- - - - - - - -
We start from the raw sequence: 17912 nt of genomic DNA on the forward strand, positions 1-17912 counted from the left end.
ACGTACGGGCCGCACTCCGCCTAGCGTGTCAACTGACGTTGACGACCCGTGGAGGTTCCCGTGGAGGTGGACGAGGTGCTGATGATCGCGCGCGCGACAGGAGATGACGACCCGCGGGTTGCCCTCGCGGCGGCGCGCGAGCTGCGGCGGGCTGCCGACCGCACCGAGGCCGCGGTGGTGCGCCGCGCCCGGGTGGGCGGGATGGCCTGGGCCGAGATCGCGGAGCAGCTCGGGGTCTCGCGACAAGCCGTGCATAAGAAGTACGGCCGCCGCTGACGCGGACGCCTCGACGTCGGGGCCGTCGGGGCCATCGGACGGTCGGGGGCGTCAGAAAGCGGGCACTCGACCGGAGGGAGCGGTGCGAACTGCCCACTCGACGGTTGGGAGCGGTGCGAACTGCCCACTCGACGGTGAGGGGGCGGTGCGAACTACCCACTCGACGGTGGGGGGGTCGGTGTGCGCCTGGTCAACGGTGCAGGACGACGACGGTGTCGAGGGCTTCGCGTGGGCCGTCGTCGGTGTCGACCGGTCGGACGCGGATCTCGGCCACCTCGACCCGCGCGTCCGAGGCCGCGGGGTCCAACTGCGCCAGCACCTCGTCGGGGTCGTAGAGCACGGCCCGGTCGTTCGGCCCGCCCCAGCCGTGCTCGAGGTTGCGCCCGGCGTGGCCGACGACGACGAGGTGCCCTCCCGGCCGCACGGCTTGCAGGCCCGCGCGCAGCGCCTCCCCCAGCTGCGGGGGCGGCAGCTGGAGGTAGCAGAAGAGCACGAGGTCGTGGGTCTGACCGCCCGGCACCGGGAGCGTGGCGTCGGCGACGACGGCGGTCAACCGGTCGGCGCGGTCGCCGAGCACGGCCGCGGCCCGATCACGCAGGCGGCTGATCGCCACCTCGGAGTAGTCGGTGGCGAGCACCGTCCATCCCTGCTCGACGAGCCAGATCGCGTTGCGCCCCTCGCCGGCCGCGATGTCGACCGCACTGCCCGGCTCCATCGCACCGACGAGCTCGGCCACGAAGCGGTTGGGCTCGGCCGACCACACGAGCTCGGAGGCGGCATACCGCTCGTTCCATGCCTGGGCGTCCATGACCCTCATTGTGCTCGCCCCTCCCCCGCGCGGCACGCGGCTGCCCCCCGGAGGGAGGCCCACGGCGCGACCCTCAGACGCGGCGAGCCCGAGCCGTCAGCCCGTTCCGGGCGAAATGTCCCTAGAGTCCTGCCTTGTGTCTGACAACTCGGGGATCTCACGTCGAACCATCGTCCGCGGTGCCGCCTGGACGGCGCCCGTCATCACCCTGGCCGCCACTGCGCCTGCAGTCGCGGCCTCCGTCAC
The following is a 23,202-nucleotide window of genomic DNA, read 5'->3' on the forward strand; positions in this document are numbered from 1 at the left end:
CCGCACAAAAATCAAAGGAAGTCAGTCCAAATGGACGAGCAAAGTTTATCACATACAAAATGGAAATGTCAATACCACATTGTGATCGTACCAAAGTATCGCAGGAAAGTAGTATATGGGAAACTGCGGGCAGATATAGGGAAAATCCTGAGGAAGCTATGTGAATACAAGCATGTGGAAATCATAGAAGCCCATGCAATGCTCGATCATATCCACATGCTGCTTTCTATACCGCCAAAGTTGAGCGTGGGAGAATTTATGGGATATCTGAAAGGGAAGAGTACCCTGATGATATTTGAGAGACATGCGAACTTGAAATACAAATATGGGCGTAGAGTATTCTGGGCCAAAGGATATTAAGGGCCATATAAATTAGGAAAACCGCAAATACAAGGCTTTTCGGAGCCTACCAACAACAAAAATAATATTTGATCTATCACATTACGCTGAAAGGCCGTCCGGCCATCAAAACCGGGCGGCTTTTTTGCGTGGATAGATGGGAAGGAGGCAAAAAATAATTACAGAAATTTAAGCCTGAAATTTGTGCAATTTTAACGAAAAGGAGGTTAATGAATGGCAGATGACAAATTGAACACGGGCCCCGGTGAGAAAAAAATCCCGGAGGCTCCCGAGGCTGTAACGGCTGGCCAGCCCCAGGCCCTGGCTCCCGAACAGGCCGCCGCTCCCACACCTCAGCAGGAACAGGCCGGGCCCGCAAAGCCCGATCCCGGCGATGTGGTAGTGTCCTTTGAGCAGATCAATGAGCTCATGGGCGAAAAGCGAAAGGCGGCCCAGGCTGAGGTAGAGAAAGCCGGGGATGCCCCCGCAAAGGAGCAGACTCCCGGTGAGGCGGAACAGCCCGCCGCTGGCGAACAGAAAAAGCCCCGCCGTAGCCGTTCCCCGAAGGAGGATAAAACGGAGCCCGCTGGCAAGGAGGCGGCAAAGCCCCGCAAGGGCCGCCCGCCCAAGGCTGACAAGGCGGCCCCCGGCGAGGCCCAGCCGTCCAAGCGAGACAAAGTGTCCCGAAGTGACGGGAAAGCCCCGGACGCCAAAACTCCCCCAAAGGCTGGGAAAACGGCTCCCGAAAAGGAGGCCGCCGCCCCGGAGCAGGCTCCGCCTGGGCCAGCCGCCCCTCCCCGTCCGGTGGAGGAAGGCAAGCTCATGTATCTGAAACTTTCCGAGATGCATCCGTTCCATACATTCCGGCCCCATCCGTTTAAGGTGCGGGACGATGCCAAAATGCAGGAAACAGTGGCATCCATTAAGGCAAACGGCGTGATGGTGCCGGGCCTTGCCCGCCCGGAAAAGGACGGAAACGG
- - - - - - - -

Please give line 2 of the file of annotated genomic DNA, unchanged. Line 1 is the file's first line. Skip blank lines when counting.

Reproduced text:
ACGTACGGGCCGCACTCCGCCTAGCGTGTCAACTGACGTTGACGACCCGTGGAGGTTCCCGTGGAGGTGGACGAGGTGCTGATGATCGCGCGCGCGACAGGAGATGACGACCCGCGGGTTGCCCTCGCGGCGGCGCGCGAGCTGCGGCGGGCTGCCGACCGCACCGAGGCCGCGGTGGTGCGCCGCGCCCGGGTGGGCGGGATGGCCTGGGCCGAGATCGCGGAGCAGCTCGGGGTCTCGCGACAAGCCGTGCATAAGAAGTACGGCCGCCGCTGACGCGGACGCCTCGACGTCGGGGCCGTCGGGGCCATCGGACGGTCGGGGGCGTCAGAAAGCGGGCACTCGACCGGAGGGAGCGGTGCGAACTGCCCACTCGACGGTTGGGAGCGGTGCGAACTGCCCACTCGACGGTGAGGGGGCGGTGCGAACTACCCACTCGACGGTGGGGGGGTCGGTGTGCGCCTGGTCAACGGTGCAGGACGACGACGGTGTCGAGGGCTTCGCGTGGGCCGTCGTCGGTGTCGACCGGTCGGACGCGGATCTCGGCCACCTCGACCCGCGCGTCCGAGGCCGCGGGGTCCAACTGCGCCAGCACCTCGTCGGGGTCGTAGAGCACGGCCCGGTCGTTCGGCCCGCCCCAGCCGTGCTCGAGGTTGCGCCCGGCGTGGCCGACGACGACGAGGTGCCCTCCCGGCCGCACGGCTTGCAGGCCCGCGCGCAGCGCCTCCCCCAGCTGCGGGGGCGGCAGCTGGAGGTAGCAGAAGAGCACGAGGTCGTGGGTCTGACCGCCCGGCACCGGGAGCGTGGCGTCGGCGACGACGGCGGTCAACCGGTCGGCGCGGTCGCCGAGCACGGCCGCGGCCCGATCACGCAGGCGGCTGATCGCCACCTCGGAGTAGTCGGTGGCGAGCACCGTCCATCCCTGCTCGACGAGCCAGATCGCGTTGCGCCCCTCGCCGGCCGCGATGTCGACCGCACTGCCCGGCTCCATCGCACCGACGAGCTCGGCCACGAAGCGGTTGGGCTCGGCCGACCACACGAGCTCGGAGGCGGCATACCGCTCGTTCCATGCCTGGGCGTCCATGACCCTCATTGTGCTCGCCCCTCCCCCGCGCGGCACGCGGCTGCCCCCCGGAGGGAGGCCCACGGCGCGACCCTCAGACGCGGCGAGCCCGAGCCGTCAGCCCGTTCCGGGCGAAATGTCCCTAGAGTCCTGCCTTGTGTCTGACAACTCGGGGATCTCACGTCGAACCATCGTCCGCGGTGCCGCCTGGACGGCGCCCGTCATCACCCTGGCCGCCACTGCGCCTGCAGTCGCGGCCTCCGTCAC